Emily Griffith Opportunity School, 1250 Welton Street, Denver, CO 80204-2197. Emily Griffith Opportunity School is a small school located in Denver, Colorado. It is a public school with primarily less-than 2-year programs and has 2,148 students. Emily Griffith Opportunity School has a less than one year program in Sheet Metal Technology/Sheetworking which graduated 161 students in 2008.
LOCATION INFORMATION: Aurora, Colorado
Aurora is located in Adams County, Colorado. It has a population of over 319,057, which has grown by 15.4% in the past ten years. The cost of living index in Aurora, 97, is near the national average. New single-family homes in Aurora are priced at $238,200 on average, which is above the state average. In 2008, five hundred ten new homes were built in Aurora, down from 1,202 the previous year.
The three big industries for women in Aurora are health care, finance and insurance, and educational services. For men, it is construction, accommodation and food services, and professional, scientific, and technical services. The average commute to work is about 27 minutes. More than 24.6% of Aurora residents have a bachelor's degree, which is lower than the state average. The percentage of residents with a graduate degree, 6.6%, is lower than the state average.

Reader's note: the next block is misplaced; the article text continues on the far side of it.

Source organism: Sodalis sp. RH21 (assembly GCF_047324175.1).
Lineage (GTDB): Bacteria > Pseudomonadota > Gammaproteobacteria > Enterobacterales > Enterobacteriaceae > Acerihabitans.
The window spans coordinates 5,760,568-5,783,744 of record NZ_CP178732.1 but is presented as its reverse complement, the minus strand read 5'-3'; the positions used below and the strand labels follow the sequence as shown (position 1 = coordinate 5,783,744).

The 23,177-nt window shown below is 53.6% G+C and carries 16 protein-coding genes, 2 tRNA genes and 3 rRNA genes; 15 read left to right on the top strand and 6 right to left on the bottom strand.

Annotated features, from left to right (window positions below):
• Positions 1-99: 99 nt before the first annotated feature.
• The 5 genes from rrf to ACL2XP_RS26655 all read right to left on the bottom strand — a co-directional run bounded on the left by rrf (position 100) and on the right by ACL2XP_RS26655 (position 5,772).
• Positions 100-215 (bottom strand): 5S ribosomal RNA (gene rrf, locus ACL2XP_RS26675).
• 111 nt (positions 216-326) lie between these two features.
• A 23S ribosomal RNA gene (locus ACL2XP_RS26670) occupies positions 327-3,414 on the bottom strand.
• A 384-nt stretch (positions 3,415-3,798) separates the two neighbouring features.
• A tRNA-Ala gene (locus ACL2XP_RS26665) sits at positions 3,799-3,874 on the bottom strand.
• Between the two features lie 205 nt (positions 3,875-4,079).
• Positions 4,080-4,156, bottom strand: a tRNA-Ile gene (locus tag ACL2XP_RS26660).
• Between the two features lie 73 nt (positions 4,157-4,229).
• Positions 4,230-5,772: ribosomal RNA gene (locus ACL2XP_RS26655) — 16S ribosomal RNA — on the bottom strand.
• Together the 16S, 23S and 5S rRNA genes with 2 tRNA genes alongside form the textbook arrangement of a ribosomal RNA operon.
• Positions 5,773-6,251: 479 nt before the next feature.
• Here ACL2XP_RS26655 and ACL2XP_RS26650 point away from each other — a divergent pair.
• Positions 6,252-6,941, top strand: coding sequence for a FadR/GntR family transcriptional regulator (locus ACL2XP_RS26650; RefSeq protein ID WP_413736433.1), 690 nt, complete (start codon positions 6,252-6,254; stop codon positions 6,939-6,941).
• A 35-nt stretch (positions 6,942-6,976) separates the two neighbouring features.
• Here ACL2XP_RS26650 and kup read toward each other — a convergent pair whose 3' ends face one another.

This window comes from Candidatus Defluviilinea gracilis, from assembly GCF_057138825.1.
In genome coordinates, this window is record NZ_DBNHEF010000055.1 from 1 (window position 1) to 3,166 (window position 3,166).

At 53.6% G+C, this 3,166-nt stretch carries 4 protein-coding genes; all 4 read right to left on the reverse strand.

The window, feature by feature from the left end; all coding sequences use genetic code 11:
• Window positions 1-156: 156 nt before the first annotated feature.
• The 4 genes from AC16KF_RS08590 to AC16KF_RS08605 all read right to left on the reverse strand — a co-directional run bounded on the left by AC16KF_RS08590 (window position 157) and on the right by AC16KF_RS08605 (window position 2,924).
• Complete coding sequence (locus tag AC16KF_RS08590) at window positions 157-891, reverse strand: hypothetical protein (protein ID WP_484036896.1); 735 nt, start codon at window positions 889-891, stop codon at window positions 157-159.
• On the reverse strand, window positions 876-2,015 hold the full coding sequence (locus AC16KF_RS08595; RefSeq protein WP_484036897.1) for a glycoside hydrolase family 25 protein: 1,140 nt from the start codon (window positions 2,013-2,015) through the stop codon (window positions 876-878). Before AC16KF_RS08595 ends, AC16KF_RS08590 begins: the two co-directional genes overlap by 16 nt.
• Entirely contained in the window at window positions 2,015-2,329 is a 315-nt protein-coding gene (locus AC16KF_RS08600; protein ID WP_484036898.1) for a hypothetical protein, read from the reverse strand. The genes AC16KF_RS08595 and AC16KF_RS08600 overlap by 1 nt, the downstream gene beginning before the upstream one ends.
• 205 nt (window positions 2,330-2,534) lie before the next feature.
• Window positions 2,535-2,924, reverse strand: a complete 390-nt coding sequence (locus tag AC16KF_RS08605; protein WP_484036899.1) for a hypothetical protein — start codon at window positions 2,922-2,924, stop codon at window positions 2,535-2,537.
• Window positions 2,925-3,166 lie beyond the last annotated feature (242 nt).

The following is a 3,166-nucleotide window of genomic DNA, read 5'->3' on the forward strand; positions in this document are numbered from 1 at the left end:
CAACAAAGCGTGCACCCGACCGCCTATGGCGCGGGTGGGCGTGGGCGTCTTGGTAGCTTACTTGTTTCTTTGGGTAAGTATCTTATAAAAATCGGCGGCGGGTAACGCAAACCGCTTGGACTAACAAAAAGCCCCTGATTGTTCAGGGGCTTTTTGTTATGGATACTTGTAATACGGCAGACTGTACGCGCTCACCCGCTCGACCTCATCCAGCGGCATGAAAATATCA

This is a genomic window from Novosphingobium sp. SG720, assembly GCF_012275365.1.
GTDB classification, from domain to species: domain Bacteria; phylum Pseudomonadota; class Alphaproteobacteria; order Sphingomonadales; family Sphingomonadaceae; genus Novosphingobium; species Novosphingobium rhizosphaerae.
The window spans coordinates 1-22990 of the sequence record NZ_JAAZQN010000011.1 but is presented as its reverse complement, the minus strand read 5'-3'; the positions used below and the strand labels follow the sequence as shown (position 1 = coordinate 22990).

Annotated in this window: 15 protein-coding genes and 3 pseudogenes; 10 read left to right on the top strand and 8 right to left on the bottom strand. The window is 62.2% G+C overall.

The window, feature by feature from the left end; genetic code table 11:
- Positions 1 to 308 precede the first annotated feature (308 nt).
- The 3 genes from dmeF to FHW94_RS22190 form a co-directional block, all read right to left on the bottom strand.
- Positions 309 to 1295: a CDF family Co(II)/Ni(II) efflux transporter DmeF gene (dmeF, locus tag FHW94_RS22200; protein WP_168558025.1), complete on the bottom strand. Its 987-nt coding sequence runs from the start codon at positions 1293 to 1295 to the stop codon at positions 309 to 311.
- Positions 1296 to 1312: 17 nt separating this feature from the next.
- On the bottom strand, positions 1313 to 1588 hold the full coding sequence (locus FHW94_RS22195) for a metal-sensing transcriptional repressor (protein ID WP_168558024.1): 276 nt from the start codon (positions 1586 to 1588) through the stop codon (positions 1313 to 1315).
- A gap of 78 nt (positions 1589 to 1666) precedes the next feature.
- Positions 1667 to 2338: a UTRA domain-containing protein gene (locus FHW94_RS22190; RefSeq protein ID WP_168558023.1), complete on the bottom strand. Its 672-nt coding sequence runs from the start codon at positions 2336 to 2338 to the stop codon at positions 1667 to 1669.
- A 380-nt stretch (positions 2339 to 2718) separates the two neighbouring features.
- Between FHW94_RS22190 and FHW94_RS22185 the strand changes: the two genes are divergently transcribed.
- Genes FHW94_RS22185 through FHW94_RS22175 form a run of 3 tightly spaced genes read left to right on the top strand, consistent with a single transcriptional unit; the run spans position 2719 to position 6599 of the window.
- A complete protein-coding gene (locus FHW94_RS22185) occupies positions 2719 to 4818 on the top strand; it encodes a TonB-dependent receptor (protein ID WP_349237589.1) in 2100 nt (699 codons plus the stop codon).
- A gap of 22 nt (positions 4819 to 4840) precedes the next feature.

The unemployment rate in Aurora is 8.2%, which is greater than Colorado's average of 6.6%.
The percentage of Aurora residents that are affiliated with a religious congregation, 30.4%, is less than both the national and state average. The most common religious groups are the Catholic Church, the LDS (Mormon) Church and the Lutheran Church.
Aurora is home to the Victory Grange and the Magee as well as Montview Park and Del Mar Park. Visitors to Aurora can choose from Corporate Housing Solutions, Comfort Inn-Airport and Denver Airport Marriott at Gateway Park for temporary stays in the area.